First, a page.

An electron-microscopic study of smooth muscle cell dye coupling in the pig coronary arteries. Role of gap junctions.
Arterial smooth muscles behave like a syncytium, since they are electrically coupled. It is generally assumed that electrical coupling and dye coupling are mediated by gap junctions. No gap junctions could be detected by transmission electron microscopy in media of coronary arteries. We looked for the presence of gap junction protein in vascular smooth muscle by immunohistochemistry with light microscopy. Immunohistologically detectable connexin is expressed by smooth muscle cells of the media of pig coronary arteries, where staining occurs as a discrete punctation. We investigated the dye coupling in strips of pig coronary artery. The fluorescent dye lucifer yellow was microiontophoretically injected into a smooth muscle cell through an intracellular microelectrode. The dye was visualized on the entire strip, then on semithin sections with a fluorescence microscope, and at the ultrastructural level by using an anti-lucifer yellow antibody revealed by the protein A-gold technique. In all the tissues examined, the cells were dye-coupled. We conclude that in arterial media the smooth muscle cells are dye-coupled, despite the absence of detectable gap junctions by transmission electron microscopy, and suggest that dye coupling could occur via isolated gap junction channels.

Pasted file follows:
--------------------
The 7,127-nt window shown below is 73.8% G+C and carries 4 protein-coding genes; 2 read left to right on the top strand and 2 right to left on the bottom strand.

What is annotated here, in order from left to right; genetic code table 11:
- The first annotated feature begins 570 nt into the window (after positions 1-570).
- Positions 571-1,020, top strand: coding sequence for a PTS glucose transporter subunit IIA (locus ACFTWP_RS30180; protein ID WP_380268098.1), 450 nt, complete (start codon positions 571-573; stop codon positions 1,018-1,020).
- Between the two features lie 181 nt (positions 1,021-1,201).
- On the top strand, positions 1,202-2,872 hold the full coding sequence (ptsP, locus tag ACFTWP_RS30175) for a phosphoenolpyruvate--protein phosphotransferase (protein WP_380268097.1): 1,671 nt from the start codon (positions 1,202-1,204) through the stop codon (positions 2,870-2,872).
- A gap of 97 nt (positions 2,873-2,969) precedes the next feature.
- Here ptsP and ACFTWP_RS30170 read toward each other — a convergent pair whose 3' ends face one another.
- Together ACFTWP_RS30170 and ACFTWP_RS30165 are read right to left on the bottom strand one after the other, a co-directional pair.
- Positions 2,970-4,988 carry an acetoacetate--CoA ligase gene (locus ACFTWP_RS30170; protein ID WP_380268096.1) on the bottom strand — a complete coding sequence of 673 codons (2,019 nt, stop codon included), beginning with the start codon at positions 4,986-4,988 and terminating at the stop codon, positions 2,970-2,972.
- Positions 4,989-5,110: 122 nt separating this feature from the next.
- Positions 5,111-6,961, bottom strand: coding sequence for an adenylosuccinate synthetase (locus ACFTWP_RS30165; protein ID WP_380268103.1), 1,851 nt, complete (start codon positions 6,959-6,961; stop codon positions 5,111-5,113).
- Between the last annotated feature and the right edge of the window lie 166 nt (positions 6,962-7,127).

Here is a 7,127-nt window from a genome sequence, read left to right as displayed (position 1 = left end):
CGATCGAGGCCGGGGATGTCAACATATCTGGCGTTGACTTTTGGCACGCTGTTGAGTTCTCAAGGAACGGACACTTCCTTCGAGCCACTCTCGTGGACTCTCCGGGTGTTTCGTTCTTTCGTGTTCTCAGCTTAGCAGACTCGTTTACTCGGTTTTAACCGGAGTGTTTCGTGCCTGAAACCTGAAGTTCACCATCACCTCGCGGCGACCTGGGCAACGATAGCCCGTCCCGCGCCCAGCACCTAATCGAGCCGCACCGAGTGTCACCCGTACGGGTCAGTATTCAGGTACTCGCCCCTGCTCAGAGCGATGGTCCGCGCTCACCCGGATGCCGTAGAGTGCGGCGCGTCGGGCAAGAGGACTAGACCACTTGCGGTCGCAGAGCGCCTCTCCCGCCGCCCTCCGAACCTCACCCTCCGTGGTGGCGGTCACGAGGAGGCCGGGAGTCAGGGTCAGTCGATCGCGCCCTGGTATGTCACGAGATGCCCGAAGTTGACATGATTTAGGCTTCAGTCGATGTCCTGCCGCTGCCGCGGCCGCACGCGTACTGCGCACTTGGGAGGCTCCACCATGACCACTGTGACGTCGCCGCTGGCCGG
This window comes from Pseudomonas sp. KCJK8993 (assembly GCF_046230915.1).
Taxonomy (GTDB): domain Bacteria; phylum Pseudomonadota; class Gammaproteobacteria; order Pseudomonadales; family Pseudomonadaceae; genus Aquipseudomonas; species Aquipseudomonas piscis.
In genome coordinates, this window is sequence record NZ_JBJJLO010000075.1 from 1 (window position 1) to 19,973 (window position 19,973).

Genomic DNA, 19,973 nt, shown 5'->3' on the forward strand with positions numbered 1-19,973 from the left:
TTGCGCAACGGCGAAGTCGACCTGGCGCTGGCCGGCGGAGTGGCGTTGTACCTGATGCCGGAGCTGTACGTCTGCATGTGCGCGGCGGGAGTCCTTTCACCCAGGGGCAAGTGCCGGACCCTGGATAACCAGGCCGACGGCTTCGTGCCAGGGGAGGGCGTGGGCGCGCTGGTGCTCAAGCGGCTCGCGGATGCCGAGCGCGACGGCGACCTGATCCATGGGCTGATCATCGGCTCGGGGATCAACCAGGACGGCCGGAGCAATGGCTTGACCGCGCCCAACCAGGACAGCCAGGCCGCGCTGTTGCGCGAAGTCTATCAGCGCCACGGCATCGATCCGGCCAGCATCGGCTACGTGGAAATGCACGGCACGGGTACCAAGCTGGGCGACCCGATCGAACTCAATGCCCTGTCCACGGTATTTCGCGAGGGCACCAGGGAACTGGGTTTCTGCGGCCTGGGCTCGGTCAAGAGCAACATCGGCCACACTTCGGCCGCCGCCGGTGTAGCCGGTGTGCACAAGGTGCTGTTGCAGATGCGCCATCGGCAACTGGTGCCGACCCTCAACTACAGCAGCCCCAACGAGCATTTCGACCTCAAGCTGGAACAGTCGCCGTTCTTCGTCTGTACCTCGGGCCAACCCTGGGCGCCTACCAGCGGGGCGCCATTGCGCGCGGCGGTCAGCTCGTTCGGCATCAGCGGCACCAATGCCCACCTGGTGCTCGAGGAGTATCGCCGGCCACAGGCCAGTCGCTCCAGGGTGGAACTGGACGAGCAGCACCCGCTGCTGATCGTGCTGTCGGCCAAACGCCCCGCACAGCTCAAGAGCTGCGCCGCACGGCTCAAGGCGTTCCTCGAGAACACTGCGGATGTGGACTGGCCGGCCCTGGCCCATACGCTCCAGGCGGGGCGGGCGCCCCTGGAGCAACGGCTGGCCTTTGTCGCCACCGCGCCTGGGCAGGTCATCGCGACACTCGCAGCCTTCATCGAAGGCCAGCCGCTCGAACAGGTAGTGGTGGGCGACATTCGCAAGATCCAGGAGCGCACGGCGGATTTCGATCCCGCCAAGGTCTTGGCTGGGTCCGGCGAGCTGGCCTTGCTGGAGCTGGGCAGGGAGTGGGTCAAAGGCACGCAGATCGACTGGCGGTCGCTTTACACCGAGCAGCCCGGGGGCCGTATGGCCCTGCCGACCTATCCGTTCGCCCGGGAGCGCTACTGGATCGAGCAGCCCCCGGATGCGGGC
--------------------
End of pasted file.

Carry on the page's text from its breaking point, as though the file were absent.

- Copyright © 1992 by American Heart Association